“ The really surprising and interesting events of the last decade from the perspective of marketing practice and theory have not had to do with better interaction between the marketer and the consumer. They have had to do with digitally enhanced communication among consumers, and between people and the world’s information, and marketing has struggled to find a place on these new communication pathways.”
…… was to give marketers hitherto undreamed of power over consumers by using all the information that had been gathered and processed on them to the firm’s benefit (cf. Blattberg and Deighton, 1991) recent evidence suggests that the opposite is occurring.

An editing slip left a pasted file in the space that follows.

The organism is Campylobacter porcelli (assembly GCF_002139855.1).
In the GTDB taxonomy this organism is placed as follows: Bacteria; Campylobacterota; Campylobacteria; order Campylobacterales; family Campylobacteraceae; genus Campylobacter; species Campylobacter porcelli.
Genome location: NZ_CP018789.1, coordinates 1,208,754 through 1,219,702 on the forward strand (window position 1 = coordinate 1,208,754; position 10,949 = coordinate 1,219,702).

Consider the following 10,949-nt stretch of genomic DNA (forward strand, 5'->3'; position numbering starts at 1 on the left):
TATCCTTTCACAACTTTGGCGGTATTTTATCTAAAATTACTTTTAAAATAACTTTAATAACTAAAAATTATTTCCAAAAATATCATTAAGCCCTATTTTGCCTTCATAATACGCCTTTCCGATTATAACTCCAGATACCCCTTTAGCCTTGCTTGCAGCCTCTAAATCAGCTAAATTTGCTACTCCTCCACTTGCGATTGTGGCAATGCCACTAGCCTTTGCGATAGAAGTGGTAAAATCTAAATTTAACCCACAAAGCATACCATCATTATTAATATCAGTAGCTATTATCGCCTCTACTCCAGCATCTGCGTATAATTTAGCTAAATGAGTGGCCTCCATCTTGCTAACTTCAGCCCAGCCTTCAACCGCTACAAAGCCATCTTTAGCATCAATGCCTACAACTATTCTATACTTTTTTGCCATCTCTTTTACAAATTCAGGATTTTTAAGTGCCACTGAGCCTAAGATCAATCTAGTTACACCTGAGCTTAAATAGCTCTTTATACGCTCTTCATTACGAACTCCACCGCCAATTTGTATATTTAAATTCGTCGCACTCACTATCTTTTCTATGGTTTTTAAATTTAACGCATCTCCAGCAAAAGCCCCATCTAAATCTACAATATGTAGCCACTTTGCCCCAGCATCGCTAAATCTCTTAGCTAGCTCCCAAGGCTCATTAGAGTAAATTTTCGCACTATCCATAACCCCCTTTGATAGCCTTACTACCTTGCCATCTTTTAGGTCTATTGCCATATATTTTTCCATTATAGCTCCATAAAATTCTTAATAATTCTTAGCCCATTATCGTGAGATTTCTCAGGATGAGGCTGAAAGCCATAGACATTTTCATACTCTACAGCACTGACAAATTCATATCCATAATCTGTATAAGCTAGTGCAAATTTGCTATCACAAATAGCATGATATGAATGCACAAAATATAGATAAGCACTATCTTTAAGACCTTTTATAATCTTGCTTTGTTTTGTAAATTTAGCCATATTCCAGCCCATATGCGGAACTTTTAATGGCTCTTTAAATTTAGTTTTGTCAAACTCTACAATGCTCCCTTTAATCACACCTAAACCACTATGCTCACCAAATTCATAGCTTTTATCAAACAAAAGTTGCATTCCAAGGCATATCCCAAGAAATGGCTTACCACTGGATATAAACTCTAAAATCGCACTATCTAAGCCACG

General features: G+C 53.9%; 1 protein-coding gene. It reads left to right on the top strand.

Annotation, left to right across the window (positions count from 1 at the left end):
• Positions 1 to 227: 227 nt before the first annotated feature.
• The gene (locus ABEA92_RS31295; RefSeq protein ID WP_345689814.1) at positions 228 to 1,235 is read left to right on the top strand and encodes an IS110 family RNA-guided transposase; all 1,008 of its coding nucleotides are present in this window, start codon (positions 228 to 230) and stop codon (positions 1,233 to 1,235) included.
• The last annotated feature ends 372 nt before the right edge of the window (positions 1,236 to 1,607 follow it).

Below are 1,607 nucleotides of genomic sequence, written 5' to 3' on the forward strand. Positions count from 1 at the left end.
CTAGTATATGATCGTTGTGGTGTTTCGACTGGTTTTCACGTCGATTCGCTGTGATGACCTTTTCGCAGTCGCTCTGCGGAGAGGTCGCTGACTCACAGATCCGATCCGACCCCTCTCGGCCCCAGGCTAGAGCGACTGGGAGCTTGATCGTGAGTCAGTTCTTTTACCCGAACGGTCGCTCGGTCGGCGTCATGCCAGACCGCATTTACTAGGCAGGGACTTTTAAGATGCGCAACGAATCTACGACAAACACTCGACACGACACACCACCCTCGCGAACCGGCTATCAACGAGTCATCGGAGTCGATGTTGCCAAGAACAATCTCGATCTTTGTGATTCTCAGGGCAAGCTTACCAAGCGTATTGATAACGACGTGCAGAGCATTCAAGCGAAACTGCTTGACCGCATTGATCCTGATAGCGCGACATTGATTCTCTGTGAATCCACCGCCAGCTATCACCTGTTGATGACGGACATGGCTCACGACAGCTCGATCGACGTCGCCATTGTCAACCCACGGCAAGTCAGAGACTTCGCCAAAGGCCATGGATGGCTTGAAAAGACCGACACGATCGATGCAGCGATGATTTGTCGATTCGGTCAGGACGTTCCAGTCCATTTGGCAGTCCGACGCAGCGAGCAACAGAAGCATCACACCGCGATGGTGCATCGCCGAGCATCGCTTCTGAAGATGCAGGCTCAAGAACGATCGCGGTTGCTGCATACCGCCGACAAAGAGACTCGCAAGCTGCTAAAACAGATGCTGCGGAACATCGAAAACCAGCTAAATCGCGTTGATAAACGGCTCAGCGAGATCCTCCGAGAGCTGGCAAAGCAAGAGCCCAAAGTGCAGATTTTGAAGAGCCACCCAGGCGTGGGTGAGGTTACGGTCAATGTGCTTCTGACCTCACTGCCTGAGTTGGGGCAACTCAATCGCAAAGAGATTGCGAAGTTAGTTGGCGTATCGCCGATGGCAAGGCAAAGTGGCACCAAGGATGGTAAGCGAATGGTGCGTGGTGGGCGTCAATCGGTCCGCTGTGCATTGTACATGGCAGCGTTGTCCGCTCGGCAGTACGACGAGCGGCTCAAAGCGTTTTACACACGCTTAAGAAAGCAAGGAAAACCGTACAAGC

Deighton and Kornfeld (2007): “ it's the consumer who runs the show for the most part, not the marketer—in fact, forget the "consumer" label altogether ”.
Technology is enabling consumers to perform for themselves and others
many of the marketing tasks and functions (the well-known “4Ps”) that were previously the prerogatives of organizations
redesigning and remanufacturing products for themselves and others, and using internet technologies to distribute their offerings (Mollick, 2005)
There don’t seem to be any of marketing’s 4 Ps that are immune to the consumer-technology onslaught